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The Graveyard Book, Neil Gaiman


Gaiman’s Newbery award-winning children’s novel is set in an unlikely place — a graveyard — with an unlikely cast of likable characters, mostly dead.

In the middle of the night while an assassin is killing the rest of his family, a little boy climbs out of his crib, down the stairs, across the street, and into a graveyard, where the ghost of his mother begs the residents to take care of her son. The Owens and Silas become the guardian of the boy, whom they name Nobody Owens, or “Bod.” Bod grows up to be a “quiet child with sober grey eyes and a mop of tousled, mouse colored hair… for the most part, obedient.” Still, Bod manages to get into all sorts of adventures — learning letters by reading tombstones, pretending to be an imaginary friend to a little girl from the neighborhood, investigating old tombs, befriending a witch, being taught lessons by a weredog, and getting caught up with a pack of ghouls. But in the meantime, Bod’s guardians are aware that the man Jack who killed his family is still looking for the boy, and Silas, who is neither dead or alive, spends many days away from the graveyard.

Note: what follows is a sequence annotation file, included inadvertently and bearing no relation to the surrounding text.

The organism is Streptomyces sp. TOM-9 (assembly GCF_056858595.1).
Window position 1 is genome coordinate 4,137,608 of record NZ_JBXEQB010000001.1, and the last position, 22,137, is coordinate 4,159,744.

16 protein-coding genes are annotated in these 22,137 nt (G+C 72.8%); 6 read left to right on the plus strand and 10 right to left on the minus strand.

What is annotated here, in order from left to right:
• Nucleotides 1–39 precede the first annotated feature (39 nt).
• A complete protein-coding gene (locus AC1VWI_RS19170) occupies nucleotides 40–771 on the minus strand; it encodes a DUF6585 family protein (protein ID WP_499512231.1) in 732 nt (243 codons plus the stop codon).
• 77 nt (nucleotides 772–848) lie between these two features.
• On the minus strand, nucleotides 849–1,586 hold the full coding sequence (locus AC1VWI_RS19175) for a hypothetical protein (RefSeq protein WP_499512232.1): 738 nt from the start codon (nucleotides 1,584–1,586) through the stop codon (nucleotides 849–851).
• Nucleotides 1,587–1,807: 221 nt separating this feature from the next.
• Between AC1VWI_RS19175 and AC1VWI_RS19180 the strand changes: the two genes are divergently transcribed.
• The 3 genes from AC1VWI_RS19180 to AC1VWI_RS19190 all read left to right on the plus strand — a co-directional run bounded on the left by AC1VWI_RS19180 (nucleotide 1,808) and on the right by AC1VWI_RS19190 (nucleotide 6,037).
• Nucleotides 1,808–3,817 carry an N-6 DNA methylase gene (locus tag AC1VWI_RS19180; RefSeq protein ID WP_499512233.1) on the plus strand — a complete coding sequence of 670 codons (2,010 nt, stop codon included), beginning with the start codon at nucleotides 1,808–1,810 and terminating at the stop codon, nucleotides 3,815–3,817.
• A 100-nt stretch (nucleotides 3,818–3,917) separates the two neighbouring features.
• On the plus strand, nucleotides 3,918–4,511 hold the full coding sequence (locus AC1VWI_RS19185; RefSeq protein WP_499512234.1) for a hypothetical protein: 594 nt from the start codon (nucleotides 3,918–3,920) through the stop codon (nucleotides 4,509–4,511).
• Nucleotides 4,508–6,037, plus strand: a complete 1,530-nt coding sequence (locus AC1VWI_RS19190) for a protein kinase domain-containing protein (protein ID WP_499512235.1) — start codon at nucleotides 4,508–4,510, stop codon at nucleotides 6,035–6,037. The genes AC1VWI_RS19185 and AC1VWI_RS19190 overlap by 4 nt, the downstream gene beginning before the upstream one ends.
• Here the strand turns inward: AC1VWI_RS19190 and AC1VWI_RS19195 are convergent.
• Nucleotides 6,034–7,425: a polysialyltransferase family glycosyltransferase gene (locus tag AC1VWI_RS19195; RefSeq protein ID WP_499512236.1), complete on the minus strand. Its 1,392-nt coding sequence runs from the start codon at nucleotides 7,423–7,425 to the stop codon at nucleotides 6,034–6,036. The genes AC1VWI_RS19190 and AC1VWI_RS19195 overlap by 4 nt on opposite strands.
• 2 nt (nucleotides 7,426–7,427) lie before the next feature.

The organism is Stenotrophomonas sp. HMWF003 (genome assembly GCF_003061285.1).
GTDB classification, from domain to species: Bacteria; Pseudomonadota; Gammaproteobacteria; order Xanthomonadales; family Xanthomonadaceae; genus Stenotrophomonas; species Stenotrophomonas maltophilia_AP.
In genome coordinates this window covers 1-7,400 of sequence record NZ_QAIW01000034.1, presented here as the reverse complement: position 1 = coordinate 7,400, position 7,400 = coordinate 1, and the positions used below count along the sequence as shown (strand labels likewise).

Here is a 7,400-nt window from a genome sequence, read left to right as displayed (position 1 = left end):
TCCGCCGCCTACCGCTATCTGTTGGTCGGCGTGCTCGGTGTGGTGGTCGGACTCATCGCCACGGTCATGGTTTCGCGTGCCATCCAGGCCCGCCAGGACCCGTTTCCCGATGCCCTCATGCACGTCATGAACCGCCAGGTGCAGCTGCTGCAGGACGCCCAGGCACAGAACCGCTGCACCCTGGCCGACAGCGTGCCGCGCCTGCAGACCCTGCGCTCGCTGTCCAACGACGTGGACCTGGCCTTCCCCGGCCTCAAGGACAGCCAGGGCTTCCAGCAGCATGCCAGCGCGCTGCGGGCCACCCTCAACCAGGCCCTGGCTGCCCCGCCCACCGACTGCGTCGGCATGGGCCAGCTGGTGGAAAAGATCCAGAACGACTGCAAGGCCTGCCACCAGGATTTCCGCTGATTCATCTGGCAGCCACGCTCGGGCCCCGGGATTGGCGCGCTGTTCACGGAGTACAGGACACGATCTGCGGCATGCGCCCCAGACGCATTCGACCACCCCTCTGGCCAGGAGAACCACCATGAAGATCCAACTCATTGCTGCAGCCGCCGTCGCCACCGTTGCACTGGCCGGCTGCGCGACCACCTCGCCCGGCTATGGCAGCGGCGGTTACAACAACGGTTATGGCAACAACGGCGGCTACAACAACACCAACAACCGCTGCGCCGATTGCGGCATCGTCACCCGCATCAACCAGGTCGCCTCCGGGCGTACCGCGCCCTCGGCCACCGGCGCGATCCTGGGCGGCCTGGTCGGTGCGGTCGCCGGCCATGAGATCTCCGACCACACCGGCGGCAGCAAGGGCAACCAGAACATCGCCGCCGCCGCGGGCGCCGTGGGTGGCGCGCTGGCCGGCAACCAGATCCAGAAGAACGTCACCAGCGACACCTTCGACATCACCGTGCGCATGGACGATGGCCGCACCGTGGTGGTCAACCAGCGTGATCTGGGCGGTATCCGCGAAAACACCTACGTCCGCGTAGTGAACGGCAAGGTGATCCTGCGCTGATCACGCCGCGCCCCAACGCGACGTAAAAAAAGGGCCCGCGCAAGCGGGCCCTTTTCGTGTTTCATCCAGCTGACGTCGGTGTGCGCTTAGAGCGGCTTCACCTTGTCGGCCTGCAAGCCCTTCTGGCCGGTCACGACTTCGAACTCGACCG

The story starts off with an intense opening scene, but seems to drag until the end, when Jack suddenly reappears. Each chapter begins with a black and white illustration which suggests that the novel might lend itself better to the graphic novel format. Overall it was a quick read, but I did not feel entirely satisfied once I came to the end, which is regrettable given the book’s awards and recommendations.

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